I spent a large part of last week the week before last (Tuesday, Wednesday & Friday) at the Open Repositories 2008 conference at the University of Southampton.
There were something around 400 delegates there, I think, which I guess is an indicator of the considerable current level of interest around the R-word. Interestingly, if I recall conference chair Les Carr's introductory summary of stats correctly, nearly a quarter of these had described themselves as "developers", so the repository sphere has become a locus for debate around technical issues, as well as the strategic, policy and organisational aspects. The JISC Common Repository Interfaces Group (CRIG) had a visible presence at the conference, thanks to the efforts of David Flanders and his comrades, centred largely around the "Repository Challenge" competition (won by Dave Tarrant, Ben O’Steen and Tim Brody with their "Mining with ORE" entry).
The higher than anticipated number of people did make for some rather crowded sessions at times. There was a long queue for registration, though that was compensated for by the fact that I came away from that process with exactly two small pieces of paper: a name badge inside an envelope on which were printed the login details or the wireless network. (With hindsight, I could probably have done with a one page schedule of what was on in which location - there probably was one which I missed picking up!) Conference bags (in a rather neat "vertical" style which my fashion-spotting companions reliably informed me was a "man bag") were available, but optional. (I was almost tempted, as I do sport such an accessory at weekends, and it was black rather than dayglo orange, but decided to resist on the grounds that there was a high probability of it ending up in the hotel wastepaper bin as I packed up to leave.) Nul points, however, to those advertisers who thought it was a good idea to litter every desktop surface in the crowded lecture theatre with their glossy propaganda, with the result that a good proportion of it ended up on the floor as (newly manbagged-up) delegates squeezed their way to their seats.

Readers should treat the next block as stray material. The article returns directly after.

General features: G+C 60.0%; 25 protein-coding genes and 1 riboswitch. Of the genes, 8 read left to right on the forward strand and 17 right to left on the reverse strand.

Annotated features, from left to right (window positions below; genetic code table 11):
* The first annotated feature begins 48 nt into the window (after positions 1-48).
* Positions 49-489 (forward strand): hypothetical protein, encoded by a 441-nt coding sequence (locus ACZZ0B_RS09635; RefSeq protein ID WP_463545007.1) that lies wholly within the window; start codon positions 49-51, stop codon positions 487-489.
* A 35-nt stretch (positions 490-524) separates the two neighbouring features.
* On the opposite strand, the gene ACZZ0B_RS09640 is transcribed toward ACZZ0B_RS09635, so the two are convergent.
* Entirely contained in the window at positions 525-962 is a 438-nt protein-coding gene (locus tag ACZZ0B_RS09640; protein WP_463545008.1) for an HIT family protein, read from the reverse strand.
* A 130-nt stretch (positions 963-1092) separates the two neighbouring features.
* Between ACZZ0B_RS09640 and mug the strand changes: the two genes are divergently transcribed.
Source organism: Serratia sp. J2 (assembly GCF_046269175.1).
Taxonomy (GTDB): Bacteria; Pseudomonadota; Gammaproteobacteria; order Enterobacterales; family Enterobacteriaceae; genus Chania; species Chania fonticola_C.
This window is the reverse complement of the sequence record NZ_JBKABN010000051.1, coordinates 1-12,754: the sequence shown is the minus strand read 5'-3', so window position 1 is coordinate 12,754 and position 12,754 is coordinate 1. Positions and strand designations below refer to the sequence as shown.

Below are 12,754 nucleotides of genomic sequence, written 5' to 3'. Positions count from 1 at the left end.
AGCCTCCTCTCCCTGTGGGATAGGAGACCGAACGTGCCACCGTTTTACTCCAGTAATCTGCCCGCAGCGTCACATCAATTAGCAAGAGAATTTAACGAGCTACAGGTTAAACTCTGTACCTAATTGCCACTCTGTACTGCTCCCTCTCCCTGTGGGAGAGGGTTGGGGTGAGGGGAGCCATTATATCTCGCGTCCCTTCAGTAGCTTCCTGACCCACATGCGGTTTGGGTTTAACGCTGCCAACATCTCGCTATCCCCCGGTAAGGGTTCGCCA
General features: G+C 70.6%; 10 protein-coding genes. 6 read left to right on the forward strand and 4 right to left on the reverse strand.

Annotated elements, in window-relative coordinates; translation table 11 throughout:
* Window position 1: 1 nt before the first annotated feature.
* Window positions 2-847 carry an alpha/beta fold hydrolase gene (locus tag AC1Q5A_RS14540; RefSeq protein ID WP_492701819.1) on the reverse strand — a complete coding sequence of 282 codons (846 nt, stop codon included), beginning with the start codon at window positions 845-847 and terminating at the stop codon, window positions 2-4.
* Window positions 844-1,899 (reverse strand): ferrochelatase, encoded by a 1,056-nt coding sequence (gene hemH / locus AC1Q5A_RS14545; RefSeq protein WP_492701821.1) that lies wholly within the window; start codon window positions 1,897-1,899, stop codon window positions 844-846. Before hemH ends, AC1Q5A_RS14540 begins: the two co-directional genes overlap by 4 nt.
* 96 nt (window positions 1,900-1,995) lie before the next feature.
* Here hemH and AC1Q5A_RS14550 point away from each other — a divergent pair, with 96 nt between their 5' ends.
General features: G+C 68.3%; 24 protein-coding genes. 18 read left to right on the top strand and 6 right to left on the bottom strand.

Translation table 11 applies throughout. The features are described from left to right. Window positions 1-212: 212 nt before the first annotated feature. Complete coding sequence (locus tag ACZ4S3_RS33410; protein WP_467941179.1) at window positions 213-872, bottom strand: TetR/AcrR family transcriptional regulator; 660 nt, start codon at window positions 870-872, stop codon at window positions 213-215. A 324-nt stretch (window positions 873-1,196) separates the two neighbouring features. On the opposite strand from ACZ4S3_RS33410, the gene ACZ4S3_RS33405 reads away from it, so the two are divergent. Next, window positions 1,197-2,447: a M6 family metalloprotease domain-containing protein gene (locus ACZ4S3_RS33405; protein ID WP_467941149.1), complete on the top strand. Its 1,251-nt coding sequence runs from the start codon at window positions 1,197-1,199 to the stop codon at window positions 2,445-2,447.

The opening keynote was by Peter Murray-Rust of the Unilever Centre for Molecular Informatics, University of Cambridge. With some technical glitches to contend with, which must have been quite daunting in the circumstances - Peter has posted a quick note on his view of the experience! "I have no idea what I said" :-)) - , Peter delivered a somewhat "non-linear" but always engaging and entertaining overview of the role of repositories for scientific data. He noted the very real problem that while ever increasing quantities of data are being generated, very little of it is being successfully captured, stored and made accessible to others. Peter emphasised that any attempt to capture this data effectively must fit in with the existing working practices of scientists, and must be perceived as supporting the primary aims of the scientist, rather than introducing new tasks which might be regarded as tangential to those aims. And the practices of those scientists may, in at least some areas of scientific research, be highly "locally focused" i.e. the scientists see their "allegiances" as primarily to a small team with whom data is shared - at least in the first instance, an approach categorised as "long tail science" (a term attributed to Peter's colleague Jim Downing). Peter supported his discussion with examples drawn from several different e-Chemistry projects and initiatives, including the impressive OSCAR-3 text mining software which extracts descriptions of chemical compounds from documents)